The operating cost of milk production (RMCI) increased by another 4.5% in Oct-23 compared to the previous month. The growth was driven by a 2% increase in prices for combined feed (mixed feed) for cattle, a 1% increase in vegetable cakes and other raw materials, and the accelerated weakening of the RUB, coupled with a 0.89% increase in general inflation. The cost of raising dairy cattle has risen by approximately 16% YoY, with notable increases of 32% YoY in costs for cakes, 12% YoY in electricity, 10% YoY in diesel fuel, and 9% YoY in feed. Labor costs also rose by 20% YoY. The National Union of Dairy Producers (Soyuzmoloka) observed the stabilization of raw milk prices. In Sept-23, RMCI increased by 4.8%, surpassing the previously predicted value of 0.3 percentage points (pp), primarily due to a more significant increase in labor resource costs. Compared to the beginning of 2017, the cost of milk production in Oct-23 increased by 75.6%, and in Sept-23, it increased by 68.1%. Average comparable purchase prices for raw milk increased by 15% from Jan-23 to Oct-23. According to Rosstat, the absolute price level in Oct-23 remained 9.8% lower YoY, amounting to USD 0.33/kg (RUB 30.6) for a product with 3.4% fat and 3% protein. Although raw milk prices have seen a 3.9% increase since Sept-23, the rate of cost growth is significantly ahead of that of purchase prices.

Poland’s Dairy Production Highlights and Export Dynamics in Jan-Sep 2023

From Jan-23 to Sept-23, Poland experienced a 7% increase in butter production, reaching 198,000 metric tons(mt), and an 8.5% rise in rennet ripening cheese production, totaling 288,000 mt. The unripened and curd cheese segment saw a modest 1% increase, totaling 385,000 mt, while osteoblast milk protein (OMP) production reached over 145,000 mt, marking a 3.5% YoY increase. Dairy product exports from Poland amounted to nearly EUR 2.6 billion during the first nine months of 2023, reflecting an 8% decrease YoY. Imports cost almost EUR 1.25 billion, a 4% decrease YoY, resulting in a positive trade balance of EUR 1.35 billion, an 11% reduction YoY. In the same period, EU countries comprised 67% of Polish dairy product exports, with revenues reaching EUR 1.75 billion, a 14% decrease YoY. Key recipients included Germany (18%), the Czech Republic (7%), Italy (over 5%), the Netherlands (4%), and Romania (4%). Non-EU countries accounted for 33% of Polish dairy product exports, generating approximately EUR 0.86 billion, a 9% increase YoY. Leading recipients among non-EU countries included Algeria (5%), Great Britain (5%), Ukraine (over 3%), China (nearly 3%), and Saudi Arabia (2%).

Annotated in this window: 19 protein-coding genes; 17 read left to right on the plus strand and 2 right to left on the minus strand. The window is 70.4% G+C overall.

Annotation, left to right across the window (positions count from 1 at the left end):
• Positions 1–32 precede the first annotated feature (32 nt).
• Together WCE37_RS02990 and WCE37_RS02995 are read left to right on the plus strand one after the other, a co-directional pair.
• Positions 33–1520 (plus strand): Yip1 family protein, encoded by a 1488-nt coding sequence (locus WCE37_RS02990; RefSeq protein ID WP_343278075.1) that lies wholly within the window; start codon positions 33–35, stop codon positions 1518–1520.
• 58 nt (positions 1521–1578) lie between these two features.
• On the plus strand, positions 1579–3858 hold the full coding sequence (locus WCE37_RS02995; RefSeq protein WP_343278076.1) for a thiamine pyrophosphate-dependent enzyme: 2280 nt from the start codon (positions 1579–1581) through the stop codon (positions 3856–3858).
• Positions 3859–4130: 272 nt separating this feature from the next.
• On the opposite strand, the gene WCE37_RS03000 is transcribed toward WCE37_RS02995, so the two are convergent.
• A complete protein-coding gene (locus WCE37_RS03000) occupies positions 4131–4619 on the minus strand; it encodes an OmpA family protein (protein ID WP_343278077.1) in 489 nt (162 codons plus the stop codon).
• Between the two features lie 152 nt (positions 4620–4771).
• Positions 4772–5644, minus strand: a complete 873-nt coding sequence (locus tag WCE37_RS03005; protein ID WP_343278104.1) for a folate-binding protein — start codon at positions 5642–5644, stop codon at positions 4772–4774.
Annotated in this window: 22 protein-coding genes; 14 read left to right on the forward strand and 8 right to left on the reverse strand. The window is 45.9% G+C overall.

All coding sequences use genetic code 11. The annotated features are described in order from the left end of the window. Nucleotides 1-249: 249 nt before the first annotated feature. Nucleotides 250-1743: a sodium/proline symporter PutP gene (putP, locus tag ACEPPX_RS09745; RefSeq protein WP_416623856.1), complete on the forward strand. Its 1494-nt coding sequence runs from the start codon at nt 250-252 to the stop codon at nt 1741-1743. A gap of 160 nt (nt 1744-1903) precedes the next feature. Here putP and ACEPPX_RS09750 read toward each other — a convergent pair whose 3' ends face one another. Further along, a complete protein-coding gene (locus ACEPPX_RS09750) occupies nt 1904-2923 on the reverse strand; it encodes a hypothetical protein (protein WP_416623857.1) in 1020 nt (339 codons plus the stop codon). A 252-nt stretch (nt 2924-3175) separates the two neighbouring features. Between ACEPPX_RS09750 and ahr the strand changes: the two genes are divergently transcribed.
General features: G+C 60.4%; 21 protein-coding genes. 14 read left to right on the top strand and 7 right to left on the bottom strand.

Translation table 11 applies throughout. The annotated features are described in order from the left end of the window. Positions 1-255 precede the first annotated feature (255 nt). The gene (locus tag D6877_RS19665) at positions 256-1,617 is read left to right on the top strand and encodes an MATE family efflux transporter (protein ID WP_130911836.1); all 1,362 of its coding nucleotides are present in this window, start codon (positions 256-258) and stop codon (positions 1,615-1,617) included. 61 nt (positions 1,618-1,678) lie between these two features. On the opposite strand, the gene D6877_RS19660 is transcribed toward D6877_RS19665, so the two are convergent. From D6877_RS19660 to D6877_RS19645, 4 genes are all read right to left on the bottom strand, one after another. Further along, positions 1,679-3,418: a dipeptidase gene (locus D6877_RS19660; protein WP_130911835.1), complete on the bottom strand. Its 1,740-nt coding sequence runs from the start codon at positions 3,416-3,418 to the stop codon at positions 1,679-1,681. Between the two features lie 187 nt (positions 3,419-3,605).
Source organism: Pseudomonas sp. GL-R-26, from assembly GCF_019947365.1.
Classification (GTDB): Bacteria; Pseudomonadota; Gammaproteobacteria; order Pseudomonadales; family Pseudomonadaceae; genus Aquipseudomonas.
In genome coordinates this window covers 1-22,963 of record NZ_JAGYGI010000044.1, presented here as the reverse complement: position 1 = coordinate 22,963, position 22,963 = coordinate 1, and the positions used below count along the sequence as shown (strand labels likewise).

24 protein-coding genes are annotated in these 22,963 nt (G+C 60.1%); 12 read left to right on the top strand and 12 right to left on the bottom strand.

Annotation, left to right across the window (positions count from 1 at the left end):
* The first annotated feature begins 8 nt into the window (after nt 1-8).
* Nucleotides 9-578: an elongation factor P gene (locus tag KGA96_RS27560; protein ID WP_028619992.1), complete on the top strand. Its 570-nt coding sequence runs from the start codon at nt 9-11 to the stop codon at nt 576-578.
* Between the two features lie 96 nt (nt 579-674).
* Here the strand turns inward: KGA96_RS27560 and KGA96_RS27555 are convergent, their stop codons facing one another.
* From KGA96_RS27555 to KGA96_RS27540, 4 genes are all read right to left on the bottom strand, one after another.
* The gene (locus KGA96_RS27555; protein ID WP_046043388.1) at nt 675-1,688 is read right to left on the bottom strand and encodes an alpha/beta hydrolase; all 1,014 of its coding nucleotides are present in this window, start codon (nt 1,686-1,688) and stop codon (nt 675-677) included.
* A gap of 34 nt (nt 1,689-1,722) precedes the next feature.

China's Dairy Import Decreased 11.6% in Jan-Oct 2023

From Jan-23 to Oct-23, China experienced an 11.6% YoY decrease in the import of various dairy products, totaling 2.442 million metric tons (mmt). The import volume amounted to USD 10.469 billion, reflecting a 10.8% YoY decrease. These imported dairy products were equivalent to 14.7 mmt of raw milk, marking a 9.4% YoY decrease.

Among these imports, 1.7512 mmt consisted of dry dairy products, reflecting a 9% YoY decrease. The import value for dry dairy products was USD 9.104 billion, a 12.1% YoY decrease. Liquid milk imports amounted to 690,700 metric tons (mt), indicating a 17.6% YoY decrease. The import value for liquid milk was USD 1.365 billion, a 1.1% YoY decrease.

In terms of major categories, large package powder, condensed milk, and packaged milk experienced significant decreases of more than 23% YoY, while infant formula and cream decreased by about 10% YoY. Conversely, whey powder and cheese products showed an upward trend, experiencing increases of more than 10% YoY.

Read more relevant content

By clicking “Accept Cookies,” I agree to provide cookies for statistical and personalized preference purposes. To learn more about our cookies, please read our Privacy Policy.